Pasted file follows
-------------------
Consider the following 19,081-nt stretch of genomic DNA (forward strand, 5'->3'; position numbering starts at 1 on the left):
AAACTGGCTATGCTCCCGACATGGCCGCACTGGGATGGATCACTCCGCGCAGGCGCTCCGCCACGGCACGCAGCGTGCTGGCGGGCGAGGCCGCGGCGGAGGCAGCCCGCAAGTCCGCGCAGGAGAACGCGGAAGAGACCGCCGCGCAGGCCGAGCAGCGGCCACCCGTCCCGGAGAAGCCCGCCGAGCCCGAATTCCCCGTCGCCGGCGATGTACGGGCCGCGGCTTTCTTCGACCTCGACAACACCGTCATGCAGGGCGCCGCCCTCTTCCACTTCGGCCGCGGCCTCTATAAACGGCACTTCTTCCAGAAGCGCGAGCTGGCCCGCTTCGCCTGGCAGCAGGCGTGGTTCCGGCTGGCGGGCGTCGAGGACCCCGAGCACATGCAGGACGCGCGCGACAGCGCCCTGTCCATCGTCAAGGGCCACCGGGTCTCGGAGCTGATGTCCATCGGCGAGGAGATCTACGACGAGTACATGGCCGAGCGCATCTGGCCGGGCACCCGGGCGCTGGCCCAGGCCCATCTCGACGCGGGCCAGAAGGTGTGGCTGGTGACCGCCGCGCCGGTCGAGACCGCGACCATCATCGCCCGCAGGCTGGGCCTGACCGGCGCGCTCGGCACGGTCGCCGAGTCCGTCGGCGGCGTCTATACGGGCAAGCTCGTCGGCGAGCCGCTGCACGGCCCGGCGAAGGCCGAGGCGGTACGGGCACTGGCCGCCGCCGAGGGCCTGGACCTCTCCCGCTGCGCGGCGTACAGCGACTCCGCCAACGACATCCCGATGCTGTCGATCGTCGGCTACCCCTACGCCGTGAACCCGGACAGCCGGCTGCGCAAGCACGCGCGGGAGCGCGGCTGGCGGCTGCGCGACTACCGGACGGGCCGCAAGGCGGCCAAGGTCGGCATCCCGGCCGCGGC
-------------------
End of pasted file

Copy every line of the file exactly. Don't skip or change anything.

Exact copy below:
Consider the following 19,081-nt stretch of genomic DNA (forward strand, 5'->3'; position numbering starts at 1 on the left):
AAACTGGCTATGCTCCCGACATGGCCGCACTGGGATGGATCACTCCGCGCAGGCGCTCCGCCACGGCACGCAGCGTGCTGGCGGGCGAGGCCGCGGCGGAGGCAGCCCGCAAGTCCGCGCAGGAGAACGCGGAAGAGACCGCCGCGCAGGCCGAGCAGCGGCCACCCGTCCCGGAGAAGCCCGCCGAGCCCGAATTCCCCGTCGCCGGCGATGTACGGGCCGCGGCTTTCTTCGACCTCGACAACACCGTCATGCAGGGCGCCGCCCTCTTCCACTTCGGCCGCGGCCTCTATAAACGGCACTTCTTCCAGAAGCGCGAGCTGGCCCGCTTCGCCTGGCAGCAGGCGTGGTTCCGGCTGGCGGGCGTCGAGGACCCCGAGCACATGCAGGACGCGCGCGACAGCGCCCTGTCCATCGTCAAGGGCCACCGGGTCTCGGAGCTGATGTCCATCGGCGAGGAGATCTACGACGAGTACATGGCCGAGCGCATCTGGCCGGGCACCCGGGCGCTGGCCCAGGCCCATCTCGACGCGGGCCAGAAGGTGTGGCTGGTGACCGCCGCGCCGGTCGAGACCGCGACCATCATCGCCCGCAGGCTGGGCCTGACCGGCGCGCTCGGCACGGTCGCCGAGTCCGTCGGCGGCGTCTATACGGGCAAGCTCGTCGGCGAGCCGCTGCACGGCCCGGCGAAGGCCGAGGCGGTACGGGCACTGGCCGCCGCCGAGGGCCTGGACCTCTCCCGCTGCGCGGCGTACAGCGACTCCGCCAACGACATCCCGATGCTGTCGATCGTCGGCTACCCCTACGCCGTGAACCCGGACAGCCGGCTGCGCAAGCACGCGCGGGAGCGCGGCTGGCGGCTGCGCGACTACCGGACGGGCCGCAAGGCGGCCAAGGTCGGCATCCCGGCCGCGGC